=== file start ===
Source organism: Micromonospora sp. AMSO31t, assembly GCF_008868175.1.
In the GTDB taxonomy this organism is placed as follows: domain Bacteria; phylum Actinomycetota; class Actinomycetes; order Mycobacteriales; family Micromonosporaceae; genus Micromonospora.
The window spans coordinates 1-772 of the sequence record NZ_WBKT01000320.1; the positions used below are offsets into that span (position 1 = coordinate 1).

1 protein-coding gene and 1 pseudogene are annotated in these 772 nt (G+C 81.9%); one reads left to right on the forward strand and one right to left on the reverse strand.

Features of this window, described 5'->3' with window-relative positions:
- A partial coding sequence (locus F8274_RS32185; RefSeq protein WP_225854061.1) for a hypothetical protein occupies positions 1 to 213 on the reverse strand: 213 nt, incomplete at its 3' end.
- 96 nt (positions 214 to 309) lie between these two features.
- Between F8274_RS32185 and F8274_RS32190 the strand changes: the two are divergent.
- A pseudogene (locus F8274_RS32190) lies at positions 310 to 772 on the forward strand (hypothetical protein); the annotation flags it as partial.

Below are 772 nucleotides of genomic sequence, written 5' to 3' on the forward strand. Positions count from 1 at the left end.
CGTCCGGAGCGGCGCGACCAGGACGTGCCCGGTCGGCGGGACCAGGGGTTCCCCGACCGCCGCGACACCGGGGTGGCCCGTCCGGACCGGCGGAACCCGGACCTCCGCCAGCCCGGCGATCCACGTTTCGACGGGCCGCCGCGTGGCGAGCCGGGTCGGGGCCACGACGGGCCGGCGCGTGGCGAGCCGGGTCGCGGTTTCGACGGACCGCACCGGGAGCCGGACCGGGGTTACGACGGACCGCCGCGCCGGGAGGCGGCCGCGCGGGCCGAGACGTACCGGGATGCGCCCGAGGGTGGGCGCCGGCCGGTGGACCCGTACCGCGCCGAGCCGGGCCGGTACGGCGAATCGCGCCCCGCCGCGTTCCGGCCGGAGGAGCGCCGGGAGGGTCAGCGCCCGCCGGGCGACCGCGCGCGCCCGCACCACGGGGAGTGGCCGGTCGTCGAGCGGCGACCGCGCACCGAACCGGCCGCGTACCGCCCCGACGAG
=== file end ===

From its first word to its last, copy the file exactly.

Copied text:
Source organism: Micromonospora sp. AMSO31t, assembly GCF_008868175.1.
In the GTDB taxonomy this organism is placed as follows: domain Bacteria; phylum Actinomycetota; class Actinomycetes; order Mycobacteriales; family Micromonosporaceae; genus Micromonospora.
The window spans coordinates 1-772 of the sequence record NZ_WBKT01000320.1; the positions used below are offsets into that span (position 1 = coordinate 1).

1 protein-coding gene and 1 pseudogene are annotated in these 772 nt (G+C 81.9%); one reads left to right on the forward strand and one right to left on the reverse strand.

Features of this window, described 5'->3' with window-relative positions:
- A partial coding sequence (locus F8274_RS32185; RefSeq protein WP_225854061.1) for a hypothetical protein occupies positions 1 to 213 on the reverse strand: 213 nt, incomplete at its 3' end.
- 96 nt (positions 214 to 309) lie between these two features.
- Between F8274_RS32185 and F8274_RS32190 the strand changes: the two are divergent.
- A pseudogene (locus F8274_RS32190) lies at positions 310 to 772 on the forward strand (hypothetical protein); the annotation flags it as partial.

Below are 772 nucleotides of genomic sequence, written 5' to 3' on the forward strand. Positions count from 1 at the left end.
CGTCCGGAGCGGCGCGACCAGGACGTGCCCGGTCGGCGGGACCAGGGGTTCCCCGACCGCCGCGACACCGGGGTGGCCCGTCCGGACCGGCGGAACCCGGACCTCCGCCAGCCCGGCGATCCACGTTTCGACGGGCCGCCGCGTGGCGAGCCGGGTCGGGGCCACGACGGGCCGGCGCGTGGCGAGCCGGGTCGCGGTTTCGACGGACCGCACCGGGAGCCGGACCGGGGTTACGACGGACCGCCGCGCCGGGAGGCGGCCGCGCGGGCCGAGACGTACCGGGATGCGCCCGAGGGTGGGCGCCGGCCGGTGGACCCGTACCGCGCCGAGCCGGGCCGGTACGGCGAATCGCGCCCCGCCGCGTTCCGGCCGGAGGAGCGCCGGGAGGGTCAGCGCCCGCCGGGCGACCGCGCGCGCCCGCACCACGGGGAGTGGCCGGTCGTCGAGCGGCGACCGCGCACCGAACCGGCCGCGTACCGCCCCGACGAG